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Coverage Gains and Budget Challenges

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The U.S. Census Bureau reported recently that both the percentage and number of people without health insurance decreased in 2007, from 47.0 million (15.8 percent) in 2006 to 45.7 million (15.3 percent) in 2007. The percentage of people covered by private health insurance actually decreased, but the drop in private coverage was more than offset by an increase in coverage through government health insurance programs.

Meanwhile, the economy took a turn for the worse, threatening to undo gains in health insurance coverage and straining state budgets. Even before the Wall Street financial crisis, the Center for Budget and Policy Priorities reported that 29 states were facing budget shortfalls in 2009, raising serious doubts about their ability to sustain gains in health coverage or consider additional reforms.

This issue of States in Action takes a close look at the Census Bureau's health insurance coverage data, considering how coverage changed by state, and describes ways in which states are trying to stay the course to cover the uninsured in a worsening economy.

Extent and Source of Coverage Vary by State
In 2007, 84.7 percent of the U.S. population was covered by some type of health insurance. But national statistics mask great differences in rates and sources of coverage from state to state; some states have much further to go to close gaps in coverage. Among the states, coverage rates ranged from 74.9 percent to 94.6 percent, with the highest rates in the Northeast and Upper Midwest and the lowest rates in the South and Southwest (Figure 1). States with large populations, including California, Florida, Georgia, North Carolina, and Texas, tend to have coverage rates below the national average. Among the 10 largest states, only Pennsylvania covers more than 90 percent of its population. Among the 15 smallest states, only Alaska's coverage rate (81.7 percent) is less than the national average.

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Sources of coverage also vary considerably across states. For example, the percentage of people covered by employer-based and individually purchased private insurance ranges from lows of 56 to 57 percent in Texas, Mississippi, and New Mexico to highs of 78 to 80 percent in Minnesota, New Hampshire, North Dakota, and Iowa. Medicaid covers less than 7 percent of the population in New Hampshire and Nevada and more than 20 percent in Mississippi and the District of Columbia.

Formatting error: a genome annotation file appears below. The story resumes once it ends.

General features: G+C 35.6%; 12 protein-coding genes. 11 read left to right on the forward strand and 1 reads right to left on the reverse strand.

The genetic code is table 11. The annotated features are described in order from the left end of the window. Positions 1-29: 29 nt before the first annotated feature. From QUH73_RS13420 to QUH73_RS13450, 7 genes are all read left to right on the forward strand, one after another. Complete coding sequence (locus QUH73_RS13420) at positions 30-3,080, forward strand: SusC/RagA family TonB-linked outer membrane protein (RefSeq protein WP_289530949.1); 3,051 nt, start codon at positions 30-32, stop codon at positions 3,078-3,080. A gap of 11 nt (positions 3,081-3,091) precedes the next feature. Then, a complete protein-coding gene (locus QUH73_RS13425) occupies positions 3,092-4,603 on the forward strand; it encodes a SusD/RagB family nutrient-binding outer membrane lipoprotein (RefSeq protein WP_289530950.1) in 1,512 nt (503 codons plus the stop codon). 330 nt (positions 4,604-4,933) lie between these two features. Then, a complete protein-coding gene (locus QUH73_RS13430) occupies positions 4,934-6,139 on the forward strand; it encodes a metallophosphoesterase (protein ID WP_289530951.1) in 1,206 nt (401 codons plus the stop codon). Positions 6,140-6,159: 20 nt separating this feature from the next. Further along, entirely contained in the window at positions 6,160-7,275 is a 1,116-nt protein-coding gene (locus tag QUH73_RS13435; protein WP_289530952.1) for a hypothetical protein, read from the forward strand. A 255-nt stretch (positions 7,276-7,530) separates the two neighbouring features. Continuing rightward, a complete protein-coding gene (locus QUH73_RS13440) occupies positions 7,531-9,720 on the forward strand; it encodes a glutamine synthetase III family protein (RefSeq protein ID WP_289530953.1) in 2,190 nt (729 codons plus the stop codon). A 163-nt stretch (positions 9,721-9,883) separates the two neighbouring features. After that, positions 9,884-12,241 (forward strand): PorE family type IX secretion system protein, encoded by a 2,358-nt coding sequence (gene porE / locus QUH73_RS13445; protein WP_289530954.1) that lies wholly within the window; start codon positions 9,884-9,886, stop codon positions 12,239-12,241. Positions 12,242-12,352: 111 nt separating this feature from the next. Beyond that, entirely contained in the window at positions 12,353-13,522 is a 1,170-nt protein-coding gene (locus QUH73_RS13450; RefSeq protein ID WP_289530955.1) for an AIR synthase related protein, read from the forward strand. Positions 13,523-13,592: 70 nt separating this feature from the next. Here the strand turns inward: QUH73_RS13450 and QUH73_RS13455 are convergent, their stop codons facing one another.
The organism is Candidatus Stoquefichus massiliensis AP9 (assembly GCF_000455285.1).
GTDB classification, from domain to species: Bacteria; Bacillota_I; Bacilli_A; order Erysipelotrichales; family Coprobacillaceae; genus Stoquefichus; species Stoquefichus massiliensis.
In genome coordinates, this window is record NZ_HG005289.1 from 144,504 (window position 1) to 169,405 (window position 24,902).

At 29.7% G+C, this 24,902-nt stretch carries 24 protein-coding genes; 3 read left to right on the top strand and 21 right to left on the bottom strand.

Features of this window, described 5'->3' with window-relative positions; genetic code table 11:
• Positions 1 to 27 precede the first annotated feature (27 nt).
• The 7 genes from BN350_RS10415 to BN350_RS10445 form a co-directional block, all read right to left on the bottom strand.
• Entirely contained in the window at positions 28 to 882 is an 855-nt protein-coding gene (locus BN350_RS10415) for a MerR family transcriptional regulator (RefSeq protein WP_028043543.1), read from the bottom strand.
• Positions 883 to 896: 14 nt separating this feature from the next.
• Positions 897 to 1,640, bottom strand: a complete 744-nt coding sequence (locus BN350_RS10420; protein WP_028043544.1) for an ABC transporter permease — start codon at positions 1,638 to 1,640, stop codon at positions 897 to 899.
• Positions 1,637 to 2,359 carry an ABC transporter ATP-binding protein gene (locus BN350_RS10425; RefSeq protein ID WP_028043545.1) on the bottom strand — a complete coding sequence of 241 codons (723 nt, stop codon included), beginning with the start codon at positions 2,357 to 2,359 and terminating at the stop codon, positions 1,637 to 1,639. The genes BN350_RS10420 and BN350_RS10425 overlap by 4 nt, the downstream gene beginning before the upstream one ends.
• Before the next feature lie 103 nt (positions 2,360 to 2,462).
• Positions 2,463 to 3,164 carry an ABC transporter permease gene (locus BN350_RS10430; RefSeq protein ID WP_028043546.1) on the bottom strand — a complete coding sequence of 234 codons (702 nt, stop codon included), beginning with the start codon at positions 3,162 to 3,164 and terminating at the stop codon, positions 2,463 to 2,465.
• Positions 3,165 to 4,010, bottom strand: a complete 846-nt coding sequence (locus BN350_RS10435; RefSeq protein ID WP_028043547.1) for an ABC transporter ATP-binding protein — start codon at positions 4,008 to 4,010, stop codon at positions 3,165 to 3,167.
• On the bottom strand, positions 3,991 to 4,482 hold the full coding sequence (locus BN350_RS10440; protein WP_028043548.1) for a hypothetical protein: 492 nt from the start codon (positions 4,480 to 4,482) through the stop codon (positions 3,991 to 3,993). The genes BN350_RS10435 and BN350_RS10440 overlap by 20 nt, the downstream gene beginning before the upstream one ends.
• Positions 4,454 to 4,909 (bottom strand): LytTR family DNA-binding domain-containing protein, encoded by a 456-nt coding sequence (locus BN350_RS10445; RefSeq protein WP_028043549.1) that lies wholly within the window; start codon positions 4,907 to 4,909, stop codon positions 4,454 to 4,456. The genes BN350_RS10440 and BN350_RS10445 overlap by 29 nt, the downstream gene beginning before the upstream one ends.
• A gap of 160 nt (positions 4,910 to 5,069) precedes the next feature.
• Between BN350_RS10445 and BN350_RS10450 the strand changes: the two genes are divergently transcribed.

Some Coverage Gains, Some Losses
Across the nation, increases in health insurance premiums are outpacing wage growth, causing some employers to scale back benefits, require greater cost sharing by employees, or drop coverage altogether. Employer-sponsored health coverage dropped from 59.7 percent in 2006 to 59.3 percent in 2007. In 2007, this loss of employer-based coverage was more than offset by gains in government health insurance programs, including Medicare, Tricare, and, most important, Medicaid. Medicaid alone added 1.3 million people to its rolls in 2007. As a result, the percentage of people with some type of health insurance in the U.S. increased from 84.2 percent in 2006 to 84.7 in 2007.

After seven years of steady increases in the number of uninsured Americans, coverage gains in 2007 were widely reported as good news. But not all states shared in the gains: in 20 states, there were significant increases in the percentage of the population covered by some type of health insurance, while in six states there were significant coverage losses (Figure 2).

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Within states, the interplay between private coverage and Medicaid was important. In 2007, additions to Medicaid rolls offset private coverage losses in 18 states. In 15 states the reverse was true: private coverage expanded and Medicaid enrollment fell. These trends suggest that Medicaid is functioning as intended, responding to economic conditions state by state and entitling more citizens to enroll as personal income drops during an economic downturn. In this way, the program minimizes the effects of economic downturns on the overall coverage rate.

Medicaid Fills Gaps Left by Declining Private Coverage